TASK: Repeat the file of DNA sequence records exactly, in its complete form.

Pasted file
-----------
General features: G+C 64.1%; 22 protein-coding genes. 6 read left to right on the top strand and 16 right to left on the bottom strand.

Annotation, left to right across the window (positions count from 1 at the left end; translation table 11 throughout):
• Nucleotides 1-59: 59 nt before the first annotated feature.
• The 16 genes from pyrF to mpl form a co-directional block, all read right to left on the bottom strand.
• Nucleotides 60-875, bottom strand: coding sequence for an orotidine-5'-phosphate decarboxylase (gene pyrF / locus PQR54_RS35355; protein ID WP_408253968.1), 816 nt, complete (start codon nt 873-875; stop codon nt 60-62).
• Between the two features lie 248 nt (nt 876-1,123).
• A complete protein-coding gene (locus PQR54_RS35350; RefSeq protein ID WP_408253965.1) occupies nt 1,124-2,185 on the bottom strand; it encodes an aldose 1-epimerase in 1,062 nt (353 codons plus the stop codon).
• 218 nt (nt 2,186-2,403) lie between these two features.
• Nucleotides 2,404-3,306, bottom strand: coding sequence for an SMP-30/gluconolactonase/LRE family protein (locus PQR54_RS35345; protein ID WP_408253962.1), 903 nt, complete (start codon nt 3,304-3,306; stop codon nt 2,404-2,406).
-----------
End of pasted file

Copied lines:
General features: G+C 64.1%; 22 protein-coding genes. 6 read left to right on the top strand and 16 right to left on the bottom strand.

Annotation, left to right across the window (positions count from 1 at the left end; translation table 11 throughout):
• Nucleotides 1-59: 59 nt before the first annotated feature.
• The 16 genes from pyrF to mpl form a co-directional block, all read right to left on the bottom strand.
• Nucleotides 60-875, bottom strand: coding sequence for an orotidine-5'-phosphate decarboxylase (gene pyrF / locus PQR54_RS35355; protein ID WP_408253968.1), 816 nt, complete (start codon nt 873-875; stop codon nt 60-62).
• Between the two features lie 248 nt (nt 876-1,123).
• A complete protein-coding gene (locus PQR54_RS35350; RefSeq protein ID WP_408253965.1) occupies nt 1,124-2,185 on the bottom strand; it encodes an aldose 1-epimerase in 1,062 nt (353 codons plus the stop codon).
• 218 nt (nt 2,186-2,403) lie between these two features.
• Nucleotides 2,404-3,306, bottom strand: coding sequence for an SMP-30/gluconolactonase/LRE family protein (locus PQR54_RS35345; protein ID WP_408253962.1), 903 nt, complete (start codon nt 3,304-3,306; stop codon nt 2,404-2,406).